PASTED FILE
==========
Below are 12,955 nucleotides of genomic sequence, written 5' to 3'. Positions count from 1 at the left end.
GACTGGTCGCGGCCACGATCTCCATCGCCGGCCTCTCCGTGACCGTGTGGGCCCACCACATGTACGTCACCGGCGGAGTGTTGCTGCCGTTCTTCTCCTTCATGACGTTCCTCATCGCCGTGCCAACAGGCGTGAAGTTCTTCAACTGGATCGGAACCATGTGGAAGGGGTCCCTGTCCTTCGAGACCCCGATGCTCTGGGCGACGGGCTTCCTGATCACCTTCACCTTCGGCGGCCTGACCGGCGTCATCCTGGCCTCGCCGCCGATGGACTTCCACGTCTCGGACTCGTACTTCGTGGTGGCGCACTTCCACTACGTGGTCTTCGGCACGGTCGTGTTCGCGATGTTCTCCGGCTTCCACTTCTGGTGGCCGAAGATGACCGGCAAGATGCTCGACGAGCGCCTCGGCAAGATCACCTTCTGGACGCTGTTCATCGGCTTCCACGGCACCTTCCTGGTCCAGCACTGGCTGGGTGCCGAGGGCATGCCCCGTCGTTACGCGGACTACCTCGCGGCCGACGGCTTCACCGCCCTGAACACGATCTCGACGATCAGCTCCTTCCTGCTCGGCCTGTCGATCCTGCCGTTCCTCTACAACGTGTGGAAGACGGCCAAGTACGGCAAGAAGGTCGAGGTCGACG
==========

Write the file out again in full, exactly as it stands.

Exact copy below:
Below are 12,955 nucleotides of genomic sequence, written 5' to 3'. Positions count from 1 at the left end.
GACTGGTCGCGGCCACGATCTCCATCGCCGGCCTCTCCGTGACCGTGTGGGCCCACCACATGTACGTCACCGGCGGAGTGTTGCTGCCGTTCTTCTCCTTCATGACGTTCCTCATCGCCGTGCCAACAGGCGTGAAGTTCTTCAACTGGATCGGAACCATGTGGAAGGGGTCCCTGTCCTTCGAGACCCCGATGCTCTGGGCGACGGGCTTCCTGATCACCTTCACCTTCGGCGGCCTGACCGGCGTCATCCTGGCCTCGCCGCCGATGGACTTCCACGTCTCGGACTCGTACTTCGTGGTGGCGCACTTCCACTACGTGGTCTTCGGCACGGTCGTGTTCGCGATGTTCTCCGGCTTCCACTTCTGGTGGCCGAAGATGACCGGCAAGATGCTCGACGAGCGCCTCGGCAAGATCACCTTCTGGACGCTGTTCATCGGCTTCCACGGCACCTTCCTGGTCCAGCACTGGCTGGGTGCCGAGGGCATGCCCCGTCGTTACGCGGACTACCTCGCGGCCGACGGCTTCACCGCCCTGAACACGATCTCGACGATCAGCTCCTTCCTGCTCGGCCTGTCGATCCTGCCGTTCCTCTACAACGTGTGGAAGACGGCCAAGTACGGCAAGAAGGTCGAGGTCGACG